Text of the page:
In the few short years that cannabis has been legal in Nevada, Washington and other states, extract producers have adopted standards and technology from more professional arenas. By borrowing from the food and pharmaceutical industries, concentrate companies have achieved excellence undreamed of a decade ago.

Good Manufacturing Practices

One of the essential elements in the extracts vertical advancements is the adoption of good manufacturing practices. According to the World Health Organization website, “Good Manufacturing Practice (GMP) is that part of quality assurance which ensures that products are consistently produced and controlled to the quality standards appropriate to their intended use.”

When adult-use cannabis was legalized in markets such as Colorado, cannabis companies were able to come out of the shadows and discuss GMPs with legit businesses. In doing so, they implemented professional controls on extract manufacturing in accordance with “quality standards” of state regulatory agencies.

Supercritical CO2 Extraction

As cannabis businesses adopted GMP from other industries, extract producers also embraced more sophisticated technology. Of these, supercritical CO2 has pushed the cannabis concentrates vertical into the future.

IVXX processingAccording to the equipment manufacturer Apeks Supercritical, “CO2 is considered to be a safer method of extraction because the solvent is non-volatile. The extract is purer because no trace of the solvent is left behind. It is also versatile and helps protect sensitive terpenes, by allowing cold separation.” By deriving methods from food production, supercritical equipment manufacturers have given cannabis companies a viable option for the commercial production of extracts.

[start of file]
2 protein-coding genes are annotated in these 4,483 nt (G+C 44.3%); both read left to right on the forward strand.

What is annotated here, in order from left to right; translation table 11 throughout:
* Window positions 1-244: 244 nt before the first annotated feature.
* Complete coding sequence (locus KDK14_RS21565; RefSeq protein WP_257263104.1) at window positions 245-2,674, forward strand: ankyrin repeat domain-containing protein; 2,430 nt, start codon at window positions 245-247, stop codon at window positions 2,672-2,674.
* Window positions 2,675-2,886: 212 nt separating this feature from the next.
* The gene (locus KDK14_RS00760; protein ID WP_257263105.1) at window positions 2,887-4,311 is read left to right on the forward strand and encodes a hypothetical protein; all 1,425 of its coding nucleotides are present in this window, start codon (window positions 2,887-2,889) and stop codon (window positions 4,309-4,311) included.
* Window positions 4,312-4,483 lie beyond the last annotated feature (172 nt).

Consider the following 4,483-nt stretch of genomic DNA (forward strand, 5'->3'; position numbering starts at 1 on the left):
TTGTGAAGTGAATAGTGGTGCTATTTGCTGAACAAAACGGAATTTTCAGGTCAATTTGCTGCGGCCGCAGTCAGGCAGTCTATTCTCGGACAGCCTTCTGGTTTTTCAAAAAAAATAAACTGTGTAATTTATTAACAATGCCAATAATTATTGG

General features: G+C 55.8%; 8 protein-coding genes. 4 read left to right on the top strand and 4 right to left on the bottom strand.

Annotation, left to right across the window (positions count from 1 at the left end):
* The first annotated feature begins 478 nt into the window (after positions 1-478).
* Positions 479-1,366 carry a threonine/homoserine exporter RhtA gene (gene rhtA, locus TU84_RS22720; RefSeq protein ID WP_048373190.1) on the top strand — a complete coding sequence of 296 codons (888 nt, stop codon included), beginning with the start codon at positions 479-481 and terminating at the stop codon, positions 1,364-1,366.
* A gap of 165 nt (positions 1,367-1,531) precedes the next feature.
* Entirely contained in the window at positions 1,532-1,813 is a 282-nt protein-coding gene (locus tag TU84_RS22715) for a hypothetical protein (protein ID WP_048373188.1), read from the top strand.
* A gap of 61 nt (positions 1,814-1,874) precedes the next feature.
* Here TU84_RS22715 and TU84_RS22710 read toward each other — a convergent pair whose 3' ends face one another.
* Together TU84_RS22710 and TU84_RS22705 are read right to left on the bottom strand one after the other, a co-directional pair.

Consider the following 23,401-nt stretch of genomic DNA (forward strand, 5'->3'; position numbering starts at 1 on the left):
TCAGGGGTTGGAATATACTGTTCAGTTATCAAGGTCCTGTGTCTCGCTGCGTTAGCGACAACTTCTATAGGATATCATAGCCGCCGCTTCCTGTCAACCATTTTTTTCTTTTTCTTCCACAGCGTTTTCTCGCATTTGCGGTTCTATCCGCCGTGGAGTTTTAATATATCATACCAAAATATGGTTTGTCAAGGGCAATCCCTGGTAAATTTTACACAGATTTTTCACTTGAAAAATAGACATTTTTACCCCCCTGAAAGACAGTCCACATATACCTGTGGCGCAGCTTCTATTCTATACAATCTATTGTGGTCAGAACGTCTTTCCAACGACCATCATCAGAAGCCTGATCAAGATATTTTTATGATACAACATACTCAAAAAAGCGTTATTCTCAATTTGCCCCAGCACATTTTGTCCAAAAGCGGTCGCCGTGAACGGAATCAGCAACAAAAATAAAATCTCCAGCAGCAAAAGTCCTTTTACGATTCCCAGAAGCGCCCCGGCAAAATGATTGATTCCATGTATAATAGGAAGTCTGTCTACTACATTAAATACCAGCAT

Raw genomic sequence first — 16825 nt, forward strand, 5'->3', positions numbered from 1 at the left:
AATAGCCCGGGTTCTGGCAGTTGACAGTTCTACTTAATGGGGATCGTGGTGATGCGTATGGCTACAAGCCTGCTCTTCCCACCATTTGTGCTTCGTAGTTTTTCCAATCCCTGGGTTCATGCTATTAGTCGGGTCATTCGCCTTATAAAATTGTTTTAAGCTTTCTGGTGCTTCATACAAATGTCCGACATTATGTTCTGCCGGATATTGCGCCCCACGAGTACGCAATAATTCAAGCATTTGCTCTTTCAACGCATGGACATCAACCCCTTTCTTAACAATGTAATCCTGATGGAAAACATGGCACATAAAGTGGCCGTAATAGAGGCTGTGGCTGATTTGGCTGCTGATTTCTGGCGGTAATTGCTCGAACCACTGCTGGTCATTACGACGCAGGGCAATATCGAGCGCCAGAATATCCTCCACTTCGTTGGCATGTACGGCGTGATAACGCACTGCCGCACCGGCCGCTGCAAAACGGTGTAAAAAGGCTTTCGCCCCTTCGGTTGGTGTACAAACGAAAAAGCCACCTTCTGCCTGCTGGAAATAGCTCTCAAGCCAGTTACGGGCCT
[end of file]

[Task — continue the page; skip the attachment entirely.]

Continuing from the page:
Supercritical technology has helped push the concentrates vertical forward by providing a clean and efficient way to produce cannabis extracts. Nonetheless, supercritical CO2 equipment is highly sophisticated and carries a hefty price tag. Producers can expect to pay well over $100,000 for commercial supercritical CO2 extraction setup.

Products

Just as standards and technology have evolved in the cannabis extracts vertical, we have also seen products rapidly mature. Notably, the legal environment has allowed manufacturers to exchange ideas and methods for the first time. In turn, this dialogue has led to the development of new products, like isolates and live resin.